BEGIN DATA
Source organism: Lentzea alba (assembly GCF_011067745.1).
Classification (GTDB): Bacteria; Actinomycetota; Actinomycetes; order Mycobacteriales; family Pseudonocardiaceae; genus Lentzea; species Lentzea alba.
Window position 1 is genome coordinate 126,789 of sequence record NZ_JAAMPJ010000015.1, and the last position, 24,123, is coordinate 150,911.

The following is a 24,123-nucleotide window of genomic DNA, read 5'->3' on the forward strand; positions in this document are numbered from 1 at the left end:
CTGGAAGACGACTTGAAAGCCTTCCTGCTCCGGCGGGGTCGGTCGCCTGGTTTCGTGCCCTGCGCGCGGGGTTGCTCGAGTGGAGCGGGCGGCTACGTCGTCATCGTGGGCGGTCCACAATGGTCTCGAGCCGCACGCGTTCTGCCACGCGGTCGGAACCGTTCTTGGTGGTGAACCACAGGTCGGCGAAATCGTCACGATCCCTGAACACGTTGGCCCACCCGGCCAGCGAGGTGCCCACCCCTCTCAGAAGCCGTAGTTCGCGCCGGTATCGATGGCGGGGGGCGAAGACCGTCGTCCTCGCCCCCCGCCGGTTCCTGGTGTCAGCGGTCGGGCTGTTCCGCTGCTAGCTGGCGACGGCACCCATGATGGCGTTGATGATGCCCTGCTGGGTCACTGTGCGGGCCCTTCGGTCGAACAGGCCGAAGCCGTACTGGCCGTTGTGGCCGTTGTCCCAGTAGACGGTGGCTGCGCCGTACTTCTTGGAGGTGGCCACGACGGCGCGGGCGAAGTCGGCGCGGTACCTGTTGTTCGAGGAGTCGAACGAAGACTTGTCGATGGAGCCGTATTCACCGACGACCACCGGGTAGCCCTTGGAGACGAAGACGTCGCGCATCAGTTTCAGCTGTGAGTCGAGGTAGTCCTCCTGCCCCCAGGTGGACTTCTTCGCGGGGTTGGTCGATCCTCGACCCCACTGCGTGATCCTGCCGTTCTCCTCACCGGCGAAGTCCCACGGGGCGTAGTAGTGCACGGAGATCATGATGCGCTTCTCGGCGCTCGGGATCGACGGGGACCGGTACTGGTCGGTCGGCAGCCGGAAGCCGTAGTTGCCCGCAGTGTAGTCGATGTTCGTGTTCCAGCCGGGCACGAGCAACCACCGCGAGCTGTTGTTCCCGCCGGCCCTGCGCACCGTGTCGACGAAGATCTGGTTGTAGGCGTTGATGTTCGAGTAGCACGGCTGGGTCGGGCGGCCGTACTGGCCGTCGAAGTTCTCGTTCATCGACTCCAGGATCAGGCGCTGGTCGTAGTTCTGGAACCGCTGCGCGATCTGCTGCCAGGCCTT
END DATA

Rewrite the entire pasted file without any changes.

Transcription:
Source organism: Lentzea alba (assembly GCF_011067745.1).
Classification (GTDB): Bacteria; Actinomycetota; Actinomycetes; order Mycobacteriales; family Pseudonocardiaceae; genus Lentzea; species Lentzea alba.
Window position 1 is genome coordinate 126,789 of sequence record NZ_JAAMPJ010000015.1, and the last position, 24,123, is coordinate 150,911.

The following is a 24,123-nucleotide window of genomic DNA, read 5'->3' on the forward strand; positions in this document are numbered from 1 at the left end:
CTGGAAGACGACTTGAAAGCCTTCCTGCTCCGGCGGGGTCGGTCGCCTGGTTTCGTGCCCTGCGCGCGGGGTTGCTCGAGTGGAGCGGGCGGCTACGTCGTCATCGTGGGCGGTCCACAATGGTCTCGAGCCGCACGCGTTCTGCCACGCGGTCGGAACCGTTCTTGGTGGTGAACCACAGGTCGGCGAAATCGTCACGATCCCTGAACACGTTGGCCCACCCGGCCAGCGAGGTGCCCACCCCTCTCAGAAGCCGTAGTTCGCGCCGGTATCGATGGCGGGGGGCGAAGACCGTCGTCCTCGCCCCCCGCCGGTTCCTGGTGTCAGCGGTCGGGCTGTTCCGCTGCTAGCTGGCGACGGCACCCATGATGGCGTTGATGATGCCCTGCTGGGTCACTGTGCGGGCCCTTCGGTCGAACAGGCCGAAGCCGTACTGGCCGTTGTGGCCGTTGTCCCAGTAGACGGTGGCTGCGCCGTACTTCTTGGAGGTGGCCACGACGGCGCGGGCGAAGTCGGCGCGGTACCTGTTGTTCGAGGAGTCGAACGAAGACTTGTCGATGGAGCCGTATTCACCGACGACCACCGGGTAGCCCTTGGAGACGAAGACGTCGCGCATCAGTTTCAGCTGTGAGTCGAGGTAGTCCTCCTGCCCCCAGGTGGACTTCTTCGCGGGGTTGGTCGATCCTCGACCCCACTGCGTGATCCTGCCGTTCTCCTCACCGGCGAAGTCCCACGGGGCGTAGTAGTGCACGGAGATCATGATGCGCTTCTCGGCGCTCGGGATCGACGGGGACCGGTACTGGTCGGTCGGCAGCCGGAAGCCGTAGTTGCCCGCAGTGTAGTCGATGTTCGTGTTCCAGCCGGGCACGAGCAACCACCGCGAGCTGTTGTTCCCGCCGGCCCTGCGCACCGTGTCGACGAAGATCTGGTTGTAGGCGTTGATGTTCGAGTAGCACGGCTGGGTCGGGCGGCCGTACTGGCCGTCGAAGTTCTCGTTCATCGACTCCAGGATCAGGCGCTGGTCGTAGTTCTGGAACCGCTGCGCGATCTGCTGCCAGGCCTT